- Accelerate Enhanced Canadian Benchmark Alternative Fund (TSX: ATSX): Buffered index
- Accelerate Carbon-Negative Bitcoin ETF (TSX: ABTC): Eco-friendly bitcoin
Please see below for fund performance and manager commentary.
ARB notched higher in July with a 0.1% increase. However, both SPAC arbitrage and merger arbitrage yields remained wide over the month, with SPAC yields staying at 5.5% and merger yields falling slightly from 14.0% to 13.1%.
Despite the wide spreads, merger arbitrage remains fairly uneventful. Merger deals continue to close as expected, with the capital returned being reinvested in new arbitrage opportunities. Notwithstanding a rocky equity market, unstable financing conditions, unpredictable antitrust regulations and a recessionary economic environment, M&A activity is as busy as ever. Both private equity and corporate acquirors remain highly active in putting capital to work through mergers and acquisitions. The exceptional environment for M&A has made arbitrage investing relatively straightforward given the robust opportunity set and high yields available.
On the SPAC side, it remains a buy-to-redeem strategy. Given the depressed market sentiment for blank check companies, pre-deal SPACs no longer “pop” upon deal announcement. This lack of deal pop has reduced the upside optionality of the strategy. Nonetheless, as the market continues to come into balance (SPAC supply still vastly exceeds demand), we believe the market will begin evaluating SPAC mergers on fundamentals once again. A SPAC market trading off fundamentals will allow some deal SPACs to trade above NAV, leading to higher returns for the arbitrage strategy. However, when that happens is anyone’s guess. For now, we’ll settle for the 5%+ low-risk arbitrage yields offered by discounted SPACs through redemption.
Despite poor multi-factor performance, led by surging “junk” stocks, HDGE manage a 5.0% return in July given its approximately 110% long exposure more than offset its 50% short exposure.
U.S. long-short multi-factor portfolios struggled in July, with overvalued, low-quality and poor momentum stocks that make up short portfolios all surging over the month. For example, overvalued stocks jumped 13.8% last month while undervalued issues were up just 9.6%. Low-quality stocks rocketed 15.8% higher while high-quality securities gained 11.7%. In all long-short portfolios, the longs underperformed the shorts.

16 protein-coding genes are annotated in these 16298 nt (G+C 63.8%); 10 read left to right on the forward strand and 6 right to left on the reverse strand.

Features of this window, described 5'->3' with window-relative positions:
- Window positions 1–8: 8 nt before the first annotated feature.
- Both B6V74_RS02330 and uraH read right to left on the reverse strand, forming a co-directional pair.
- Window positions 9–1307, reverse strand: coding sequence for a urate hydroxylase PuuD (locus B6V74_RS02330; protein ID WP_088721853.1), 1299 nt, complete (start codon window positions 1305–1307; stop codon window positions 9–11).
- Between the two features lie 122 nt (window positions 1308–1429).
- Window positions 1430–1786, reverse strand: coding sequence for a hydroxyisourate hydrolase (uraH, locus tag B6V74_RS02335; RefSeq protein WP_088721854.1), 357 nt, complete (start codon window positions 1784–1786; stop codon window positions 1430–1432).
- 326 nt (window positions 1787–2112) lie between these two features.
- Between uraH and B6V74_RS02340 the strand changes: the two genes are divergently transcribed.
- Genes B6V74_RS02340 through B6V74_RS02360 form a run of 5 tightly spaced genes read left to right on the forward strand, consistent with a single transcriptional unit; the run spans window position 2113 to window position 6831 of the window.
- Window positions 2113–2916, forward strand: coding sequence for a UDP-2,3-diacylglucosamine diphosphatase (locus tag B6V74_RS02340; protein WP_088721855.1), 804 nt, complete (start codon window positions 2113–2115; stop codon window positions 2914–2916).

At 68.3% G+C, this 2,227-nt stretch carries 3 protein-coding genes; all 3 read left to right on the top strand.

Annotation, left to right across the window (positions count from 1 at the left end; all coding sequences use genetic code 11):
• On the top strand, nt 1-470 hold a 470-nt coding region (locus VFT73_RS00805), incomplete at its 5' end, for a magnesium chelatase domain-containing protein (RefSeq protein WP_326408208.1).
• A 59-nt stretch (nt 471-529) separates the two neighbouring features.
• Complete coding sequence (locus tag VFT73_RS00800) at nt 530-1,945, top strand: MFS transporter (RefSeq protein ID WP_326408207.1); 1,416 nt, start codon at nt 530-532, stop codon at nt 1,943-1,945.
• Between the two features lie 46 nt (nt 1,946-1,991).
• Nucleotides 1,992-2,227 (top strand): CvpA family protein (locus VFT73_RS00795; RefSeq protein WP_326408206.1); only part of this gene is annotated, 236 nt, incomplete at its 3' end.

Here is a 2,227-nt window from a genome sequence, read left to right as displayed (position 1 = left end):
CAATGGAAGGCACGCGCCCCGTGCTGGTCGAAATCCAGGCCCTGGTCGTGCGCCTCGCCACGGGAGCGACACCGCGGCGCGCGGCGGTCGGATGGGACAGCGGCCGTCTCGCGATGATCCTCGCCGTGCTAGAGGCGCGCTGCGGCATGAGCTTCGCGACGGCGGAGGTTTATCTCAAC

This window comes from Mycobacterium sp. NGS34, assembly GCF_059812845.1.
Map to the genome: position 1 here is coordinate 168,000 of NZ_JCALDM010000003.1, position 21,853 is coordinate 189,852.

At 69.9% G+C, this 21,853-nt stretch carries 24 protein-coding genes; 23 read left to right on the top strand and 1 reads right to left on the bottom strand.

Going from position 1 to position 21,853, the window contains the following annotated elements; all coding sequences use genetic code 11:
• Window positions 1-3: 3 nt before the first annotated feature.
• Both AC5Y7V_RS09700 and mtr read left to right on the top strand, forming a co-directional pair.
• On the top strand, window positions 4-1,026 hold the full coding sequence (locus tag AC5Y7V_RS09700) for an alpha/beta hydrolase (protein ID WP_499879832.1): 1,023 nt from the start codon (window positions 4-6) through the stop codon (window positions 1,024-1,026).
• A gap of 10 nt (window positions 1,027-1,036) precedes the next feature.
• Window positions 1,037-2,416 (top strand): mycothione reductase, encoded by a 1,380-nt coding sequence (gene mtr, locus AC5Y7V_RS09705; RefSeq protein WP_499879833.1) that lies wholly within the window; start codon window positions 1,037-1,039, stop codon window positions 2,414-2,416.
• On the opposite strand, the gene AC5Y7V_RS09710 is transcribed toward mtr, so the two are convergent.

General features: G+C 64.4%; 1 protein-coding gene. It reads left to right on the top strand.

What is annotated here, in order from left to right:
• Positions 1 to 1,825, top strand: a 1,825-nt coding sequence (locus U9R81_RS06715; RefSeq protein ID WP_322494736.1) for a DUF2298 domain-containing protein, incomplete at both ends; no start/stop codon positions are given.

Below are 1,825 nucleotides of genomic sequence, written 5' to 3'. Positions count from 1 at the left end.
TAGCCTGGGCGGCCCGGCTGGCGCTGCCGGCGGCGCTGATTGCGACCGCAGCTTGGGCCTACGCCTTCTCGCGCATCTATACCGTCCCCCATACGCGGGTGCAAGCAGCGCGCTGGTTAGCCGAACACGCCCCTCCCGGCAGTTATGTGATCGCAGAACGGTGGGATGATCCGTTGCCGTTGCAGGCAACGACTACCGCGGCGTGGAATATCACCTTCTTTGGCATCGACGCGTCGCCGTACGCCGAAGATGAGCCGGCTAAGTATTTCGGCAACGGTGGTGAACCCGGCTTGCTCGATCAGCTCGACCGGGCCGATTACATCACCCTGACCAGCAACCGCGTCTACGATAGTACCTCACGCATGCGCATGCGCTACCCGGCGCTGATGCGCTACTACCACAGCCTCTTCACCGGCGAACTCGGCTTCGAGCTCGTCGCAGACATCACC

It felt like a short-covering kind of month, which sent many heavily shorted names higher. Nonetheless, it is reminiscent of a dead cat bounce for many of the junk stocks in the HDGE short portfolio.
ONEC bounced back with a 4.6% gain last month.
Despite the generally uncorrelated nature of ONEC’s ten alternative allocations, all of them fell in June and nine of ten rose in July. While their correlations tend to be low, they are dynamic and change over time. It is an ongoing challenge for capital allocators and an issue we think about religiously. We believe that positive expected returns with low or negative correlation to traditional asset classes are the core tenet of diversification.
ONEC’s July performance was led by bitcoin’s 27.2% surge. Real estate, infrastructure, risk parity, long-short equity and enhanced equity provided gains of 3–6% for the month. Leveraged loans, mortgages and arbitrage had positive returns of less than 3%.
The sole monthly decliner was the yellow metal with a -3.5% drop. If at the start of the year you would have told me that inflation would be at a forty-year high of 8.5% while the Fed Funds rate was below 3%, I would have forecast that gold would have a banner of up more than 20%. Alas, it certainly has underperformed expectations with a slightly negative return year-to-date. Despite recent underperformance, the case for a small inclusion of gold in a diversified asset allocation framework remains rational.
ATSX gained 4.7% while its benchmark, the TSX 60 Total Return, increased 3.9%. ATSX’s long-short overlay portfolio added 0.8% of its performance in July.
Canadian long-short multi-factor portfolios performed better than their U.S. brethren over the month. Specifically, value and quality long-short portfolios generated alpha, while price momentum, operating momentum and trend portfolios had negative performance.
One abundantly clear thing is that there is far less short selling in Canadian equities than in the U.S. We see the short interest figures in our portfolio rebalance each month, and the Canadian equity short interest has always been a fraction of that compared to the U.S.-listed shorts in the HDGE portfolio. We believe this makes ATSX less prone to short-squeeze dynamics. It is unclear whether short-term (temporary) short-squeezes detract from the long-term performance of long-short portfolios, however, short squeezes of U.S. equities can make for some unpleasant days (that the ATSX portfolio tends to sidestep).
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Disclaimer: This distribution does not constitute investment, legal or tax advice. Data provided in this distribution should not be viewed as a recommendation or solicitation of an offer to buy or sell any securities or investment strategies. The information in this distribution is based on current market conditions and may fluctuate and change in the future. No representation or warranty, expressed or implied, is made on behalf of Accelerate Financial Technologies Inc. (“Accelerate”) as to the accuracy or completeness of the information contained herein. Accelerate does not accept any liability for any direct, indirect or consequential loss or damage suffered by any person as a result of relying on all or any part of this research and any liability is expressly disclaimed. Past performance is not indicative of future results. Visit www.AccelerateShares.com for more information.